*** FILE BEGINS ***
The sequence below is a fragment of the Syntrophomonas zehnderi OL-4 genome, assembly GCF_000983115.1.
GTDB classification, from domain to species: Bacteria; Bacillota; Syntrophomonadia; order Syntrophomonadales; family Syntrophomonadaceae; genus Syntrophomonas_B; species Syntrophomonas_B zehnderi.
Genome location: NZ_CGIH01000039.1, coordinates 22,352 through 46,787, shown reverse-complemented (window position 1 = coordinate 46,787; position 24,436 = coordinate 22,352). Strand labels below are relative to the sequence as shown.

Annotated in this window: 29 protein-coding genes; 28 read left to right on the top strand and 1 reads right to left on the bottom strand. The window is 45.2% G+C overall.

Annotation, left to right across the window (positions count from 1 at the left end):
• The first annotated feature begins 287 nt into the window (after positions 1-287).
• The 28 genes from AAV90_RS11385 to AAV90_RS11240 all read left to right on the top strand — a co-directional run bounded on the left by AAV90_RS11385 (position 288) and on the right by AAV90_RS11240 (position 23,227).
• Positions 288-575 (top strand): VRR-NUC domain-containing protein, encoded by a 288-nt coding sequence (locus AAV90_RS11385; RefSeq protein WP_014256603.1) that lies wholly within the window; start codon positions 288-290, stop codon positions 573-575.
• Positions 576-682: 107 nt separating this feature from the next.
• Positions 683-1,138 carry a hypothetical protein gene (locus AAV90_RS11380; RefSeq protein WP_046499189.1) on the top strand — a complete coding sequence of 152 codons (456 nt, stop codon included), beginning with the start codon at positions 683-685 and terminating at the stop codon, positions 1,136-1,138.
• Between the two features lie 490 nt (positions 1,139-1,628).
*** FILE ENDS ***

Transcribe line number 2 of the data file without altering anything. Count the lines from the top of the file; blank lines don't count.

GTDB classification, from domain to species: Bacteria; Bacillota; Syntrophomonadia; order Syntrophomonadales; family Syntrophomonadaceae; genus Syntrophomonas_B; species Syntrophomonas_B zehnderi.